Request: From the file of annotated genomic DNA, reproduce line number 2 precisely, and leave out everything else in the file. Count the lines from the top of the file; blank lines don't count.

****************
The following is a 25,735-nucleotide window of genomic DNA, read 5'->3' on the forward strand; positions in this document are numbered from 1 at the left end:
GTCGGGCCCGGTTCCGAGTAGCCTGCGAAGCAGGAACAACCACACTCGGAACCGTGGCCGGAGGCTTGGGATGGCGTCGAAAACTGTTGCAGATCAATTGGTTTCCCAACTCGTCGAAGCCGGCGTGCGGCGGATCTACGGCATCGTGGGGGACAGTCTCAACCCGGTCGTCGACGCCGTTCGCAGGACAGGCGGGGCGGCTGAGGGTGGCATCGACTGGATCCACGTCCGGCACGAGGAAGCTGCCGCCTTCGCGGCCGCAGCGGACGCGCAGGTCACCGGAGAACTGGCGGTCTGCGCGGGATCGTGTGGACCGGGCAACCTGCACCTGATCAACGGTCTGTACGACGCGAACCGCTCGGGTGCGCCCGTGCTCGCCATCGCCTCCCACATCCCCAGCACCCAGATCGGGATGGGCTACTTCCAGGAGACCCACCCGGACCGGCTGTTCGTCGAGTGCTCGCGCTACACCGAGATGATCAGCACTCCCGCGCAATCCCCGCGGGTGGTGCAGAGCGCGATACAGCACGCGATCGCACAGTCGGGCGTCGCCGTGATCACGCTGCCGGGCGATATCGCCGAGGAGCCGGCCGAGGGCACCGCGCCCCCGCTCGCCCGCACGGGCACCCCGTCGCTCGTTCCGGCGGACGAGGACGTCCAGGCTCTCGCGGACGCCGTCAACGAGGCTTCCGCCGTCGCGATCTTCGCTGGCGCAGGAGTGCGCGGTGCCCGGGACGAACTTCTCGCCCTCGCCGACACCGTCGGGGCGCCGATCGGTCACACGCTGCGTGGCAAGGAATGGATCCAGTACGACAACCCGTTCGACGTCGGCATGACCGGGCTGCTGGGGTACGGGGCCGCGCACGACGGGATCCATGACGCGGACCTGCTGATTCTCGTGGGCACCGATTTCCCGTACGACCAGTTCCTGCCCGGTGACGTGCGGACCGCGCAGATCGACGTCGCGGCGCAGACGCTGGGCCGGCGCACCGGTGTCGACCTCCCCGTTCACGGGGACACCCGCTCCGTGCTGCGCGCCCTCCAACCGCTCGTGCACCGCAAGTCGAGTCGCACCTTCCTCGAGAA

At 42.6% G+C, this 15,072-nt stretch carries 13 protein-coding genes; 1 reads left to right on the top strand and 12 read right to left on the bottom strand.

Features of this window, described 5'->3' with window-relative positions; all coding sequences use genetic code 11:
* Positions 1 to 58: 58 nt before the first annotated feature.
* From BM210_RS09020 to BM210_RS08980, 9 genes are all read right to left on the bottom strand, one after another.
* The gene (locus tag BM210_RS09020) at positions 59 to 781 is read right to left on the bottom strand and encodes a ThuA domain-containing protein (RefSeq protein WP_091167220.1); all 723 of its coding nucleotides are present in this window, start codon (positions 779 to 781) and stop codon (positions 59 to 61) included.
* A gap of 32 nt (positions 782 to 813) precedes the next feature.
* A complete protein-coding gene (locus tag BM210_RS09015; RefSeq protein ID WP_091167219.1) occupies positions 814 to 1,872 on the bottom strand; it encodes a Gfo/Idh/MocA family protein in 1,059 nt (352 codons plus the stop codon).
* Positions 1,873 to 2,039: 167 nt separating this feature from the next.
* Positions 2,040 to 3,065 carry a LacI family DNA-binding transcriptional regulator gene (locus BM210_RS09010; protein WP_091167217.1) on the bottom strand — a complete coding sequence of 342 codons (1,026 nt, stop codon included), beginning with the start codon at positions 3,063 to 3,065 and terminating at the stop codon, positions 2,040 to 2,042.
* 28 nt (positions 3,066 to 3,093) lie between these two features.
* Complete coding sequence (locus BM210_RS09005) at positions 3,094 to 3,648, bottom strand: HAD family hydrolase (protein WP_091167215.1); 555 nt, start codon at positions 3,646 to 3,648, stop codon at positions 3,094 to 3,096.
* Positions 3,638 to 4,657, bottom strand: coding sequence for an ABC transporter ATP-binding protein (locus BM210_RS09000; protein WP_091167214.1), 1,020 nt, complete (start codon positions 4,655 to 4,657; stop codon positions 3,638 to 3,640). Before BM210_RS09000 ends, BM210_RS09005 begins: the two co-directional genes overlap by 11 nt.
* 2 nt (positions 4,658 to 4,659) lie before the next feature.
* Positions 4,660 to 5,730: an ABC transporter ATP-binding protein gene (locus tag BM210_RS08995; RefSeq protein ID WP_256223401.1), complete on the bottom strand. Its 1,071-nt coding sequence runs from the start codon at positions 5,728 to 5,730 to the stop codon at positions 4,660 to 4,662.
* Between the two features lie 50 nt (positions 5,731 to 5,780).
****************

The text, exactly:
GTCGGGCCCGGTTCCGAGTAGCCTGCGAAGCAGGAACAACCACACTCGGAACCGTGGCCGGAGGCTTGGGATGGCGTCGAAAACTGTTGCAGATCAATTGGTTTCCCAACTCGTCGAAGCCGGCGTGCGGCGGATCTACGGCATCGTGGGGGACAGTCTCAACCCGGTCGTCGACGCCGTTCGCAGGACAGGCGGGGCGGCTGAGGGTGGCATCGACTGGATCCACGTCCGGCACGAGGAAGCTGCCGCCTTCGCGGCCGCAGCGGACGCGCAGGTCACCGGAGAACTGGCGGTCTGCGCGGGATCGTGTGGACCGGGCAACCTGCACCTGATCAACGGTCTGTACGACGCGAACCGCTCGGGTGCGCCCGTGCTCGCCATCGCCTCCCACATCCCCAGCACCCAGATCGGGATGGGCTACTTCCAGGAGACCCACCCGGACCGGCTGTTCGTCGAGTGCTCGCGCTACACCGAGATGATCAGCACTCCCGCGCAATCCCCGCGGGTGGTGCAGAGCGCGATACAGCACGCGATCGCACAGTCGGGCGTCGCCGTGATCACGCTGCCGGGCGATATCGCCGAGGAGCCGGCCGAGGGCACCGCGCCCCCGCTCGCCCGCACGGGCACCCCGTCGCTCGTTCCGGCGGACGAGGACGTCCAGGCTCTCGCGGACGCCGTCAACGAGGCTTCCGCCGTCGCGATCTTCGCTGGCGCAGGAGTGCGCGGTGCCCGGGACGAACTTCTCGCCCTCGCCGACACCGTCGGGGCGCCGATCGGTCACACGCTGCGTGGCAAGGAATGGATCCAGTACGACAACCCGTTCGACGTCGGCATGACCGGGCTGCTGGGGTACGGGGCCGCGCACGACGGGATCCATGACGCGGACCTGCTGATTCTCGTGGGCACCGATTTCCCGTACGACCAGTTCCTGCCCGGTGACGTGCGGACCGCGCAGATCGACGTCGCGGCGCAGACGCTGGGCCGGCGCACCGGTGTCGACCTCCCCGTTCACGGGGACACCCGCTCCGTGCTGCGCGCCCTCCAACCGCTCGTGCACCGCAAGTCGAGTCGCACCTTCCTCGAGAA